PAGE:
To start, consider these practice GMAT Sentence Correction questions.
1) The Senator’s warm recommendation of the popular Congressman seemed to many an implication that he will not see re-election to his current office.
(A) an implication that
(B) to make the implication
(C) to imply that
(D) as if implying
(E) to make implicit that
2) Five-star General John Pershing had such a sweeping command in World War I as no single WWII general is a correspondence to him.
(A) such a sweeping command in World War I as no single WWII general is a correspondence to
(B) such a sweeping command in World War I that no single WWII general would be a correspondence with
(C) so sweeping a command in World War I as no single WWII general would be corresponding to
(D) so sweeping a command in World War I that no single WWII general corresponds to
(E) such a sweeping command in World War I because no single WWII general corresponds with
The GMAT prefers active and direct language, clear and powerful. Why? Ultimately, this kind of language is what creates sales and drives business deals. Consider an ad campaign along the lines of “Our product is seen by customers as having a quality that is higher than those of our competitors” — abysmal! No one would run a campaign like this unless it were intended as a joke, say, said in a drawl by a dim-witted cartoon turtle while things explode around him! The slogan “No one beats our quality!” is much more powerful and to the point, and much more likely to stick in people’s heads.
Verbs are action words
One split that appears sprinkled throughout the GMAT Sentence Correction questions is having the same root word appear in verb & noun form in different answer choices, or even in verb & noun & adjective form (Cf. OG13, SC#36). As a general rule, the verb-form will be correct almost every time. Most often, phrasing the word in noun or adjective form will result in a longer, more indirect, and more awkward construction, while using the verb form will yield a simple, clear, and direct construction. This is not a hard & fast rule, and this very seldom will be the only split deciding between two answer choices. Nevertheless, this can be a powerful shortcut for eliminating wrong choices and zeroing in on the correct choice.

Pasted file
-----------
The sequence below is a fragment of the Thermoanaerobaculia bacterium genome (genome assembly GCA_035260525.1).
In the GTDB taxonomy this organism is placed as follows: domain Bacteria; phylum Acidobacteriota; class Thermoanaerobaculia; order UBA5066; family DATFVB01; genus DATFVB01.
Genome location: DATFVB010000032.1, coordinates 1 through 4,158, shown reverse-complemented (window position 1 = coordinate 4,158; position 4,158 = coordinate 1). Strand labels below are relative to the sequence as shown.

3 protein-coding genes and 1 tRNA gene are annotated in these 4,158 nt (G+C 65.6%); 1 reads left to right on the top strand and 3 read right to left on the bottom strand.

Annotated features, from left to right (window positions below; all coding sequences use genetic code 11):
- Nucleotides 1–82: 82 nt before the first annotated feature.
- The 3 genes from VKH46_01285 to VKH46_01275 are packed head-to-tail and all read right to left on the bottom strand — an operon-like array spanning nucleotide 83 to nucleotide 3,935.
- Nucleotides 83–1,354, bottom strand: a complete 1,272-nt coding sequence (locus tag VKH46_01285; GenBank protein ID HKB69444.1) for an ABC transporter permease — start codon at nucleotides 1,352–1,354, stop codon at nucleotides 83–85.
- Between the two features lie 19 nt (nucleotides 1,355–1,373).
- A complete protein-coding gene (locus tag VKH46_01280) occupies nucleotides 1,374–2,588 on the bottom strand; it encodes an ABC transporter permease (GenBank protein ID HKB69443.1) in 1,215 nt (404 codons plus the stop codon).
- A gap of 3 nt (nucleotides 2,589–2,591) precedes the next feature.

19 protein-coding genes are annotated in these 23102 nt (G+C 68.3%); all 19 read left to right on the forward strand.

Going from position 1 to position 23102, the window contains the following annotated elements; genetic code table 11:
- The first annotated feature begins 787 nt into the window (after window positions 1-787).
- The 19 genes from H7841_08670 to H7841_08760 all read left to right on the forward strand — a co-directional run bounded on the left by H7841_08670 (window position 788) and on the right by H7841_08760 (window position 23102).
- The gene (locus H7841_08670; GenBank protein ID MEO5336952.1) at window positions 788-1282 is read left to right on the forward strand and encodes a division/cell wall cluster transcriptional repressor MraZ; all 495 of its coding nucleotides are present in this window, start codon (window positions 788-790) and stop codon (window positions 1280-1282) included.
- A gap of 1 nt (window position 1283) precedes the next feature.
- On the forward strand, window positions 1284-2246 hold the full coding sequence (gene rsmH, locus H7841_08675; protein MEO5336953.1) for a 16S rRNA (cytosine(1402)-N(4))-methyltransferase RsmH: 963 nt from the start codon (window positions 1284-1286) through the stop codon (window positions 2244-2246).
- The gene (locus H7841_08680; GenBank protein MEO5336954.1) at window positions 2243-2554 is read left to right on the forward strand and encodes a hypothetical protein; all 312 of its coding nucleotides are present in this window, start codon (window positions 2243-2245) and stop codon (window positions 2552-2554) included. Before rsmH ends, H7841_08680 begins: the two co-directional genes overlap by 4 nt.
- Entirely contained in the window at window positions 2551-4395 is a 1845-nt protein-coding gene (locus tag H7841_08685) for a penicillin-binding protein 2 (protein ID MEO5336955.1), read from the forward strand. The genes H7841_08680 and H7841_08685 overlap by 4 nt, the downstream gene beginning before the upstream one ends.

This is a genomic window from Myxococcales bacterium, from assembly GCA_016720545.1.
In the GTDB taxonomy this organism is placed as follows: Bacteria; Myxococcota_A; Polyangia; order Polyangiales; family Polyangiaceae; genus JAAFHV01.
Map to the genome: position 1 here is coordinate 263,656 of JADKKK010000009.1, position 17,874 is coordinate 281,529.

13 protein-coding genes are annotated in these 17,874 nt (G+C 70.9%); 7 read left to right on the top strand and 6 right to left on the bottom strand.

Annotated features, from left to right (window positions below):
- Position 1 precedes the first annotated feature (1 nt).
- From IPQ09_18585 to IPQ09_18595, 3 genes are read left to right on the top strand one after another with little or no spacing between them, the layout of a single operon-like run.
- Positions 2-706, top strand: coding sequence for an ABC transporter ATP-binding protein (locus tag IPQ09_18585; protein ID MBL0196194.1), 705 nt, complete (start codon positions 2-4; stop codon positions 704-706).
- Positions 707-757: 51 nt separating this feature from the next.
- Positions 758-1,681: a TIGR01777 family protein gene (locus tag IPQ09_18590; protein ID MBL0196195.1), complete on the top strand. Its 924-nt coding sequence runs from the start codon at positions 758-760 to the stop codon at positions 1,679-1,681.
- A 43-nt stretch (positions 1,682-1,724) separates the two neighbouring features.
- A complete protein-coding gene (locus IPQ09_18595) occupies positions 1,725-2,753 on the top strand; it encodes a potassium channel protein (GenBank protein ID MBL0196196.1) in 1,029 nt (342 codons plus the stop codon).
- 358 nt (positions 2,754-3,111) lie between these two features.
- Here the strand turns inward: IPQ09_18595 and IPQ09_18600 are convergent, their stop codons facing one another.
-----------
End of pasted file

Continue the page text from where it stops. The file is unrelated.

Having read this article, take another look at the questions above before reading the explanations below. Verify that you can find the word that has verb vs. noun forms.
Practice question explanations
1) Split #1: the noun/verb/adjective split. Choices (A) & (B) use the noun form, “implication”, and indeed, these are longer, wordier, and less direct than they could be; these are not correct. Choice (C) uses the verb “imply.” Choice (D) uses the participle “implying.” Choice (E) uses the adjective “implicit”, which changes the meaning significantly, so this is incorrect.
Split #2: “that” — in colloquial speech, we often drop the word “that” in casual conversation — “He said she was angry.” On the GMAT, though, this is unacceptable. The formal language of the GMAT demands the word “that”. Choices (B) & (D) drop the word “that” before the clause, so these two are incorrect.
Because of these, the only possible answer is (C).
2) Split #1: non vs. verb. The noun “correspondence” appears in choices (A) & (B), and the verb forms “corresponding” and “corresponds” appear in choices (C) & (D) & (E). This is not conclusive, but we suspect the correct answer will be among these latter three.
Split #2: the idiom with “correspond”. Both the verb “to correspond” and the noun “correspondence” take the preposition “to” when we are talking about a “correspondence” in the sense of a pattern of matching, as we are here. (We would speak of a “correspondence with” someone if we were talking about an exchange of communication.) Here, we need the preposition “to” — choices (A) & (C) & (D) have this correct preposition, but choices (B) & (E) make the mistake of using “with”, so these two are incorrect.
Split #3: the “such” & “so” construction. One correct idiom is “such a [noun] that” — here, the construction “such a sweeping command in WWI that” —- only choice (B) has this version correct. Another correct idiom is “so [adjective] that” or “so [adjective] a [noun] that” — here, we would need the construction “so sweeping a command in WWI that” —- only choice (D) correctly follows this idiom. The other three choices don’t follow either of these idioms correctly.
The only possible answer is (D).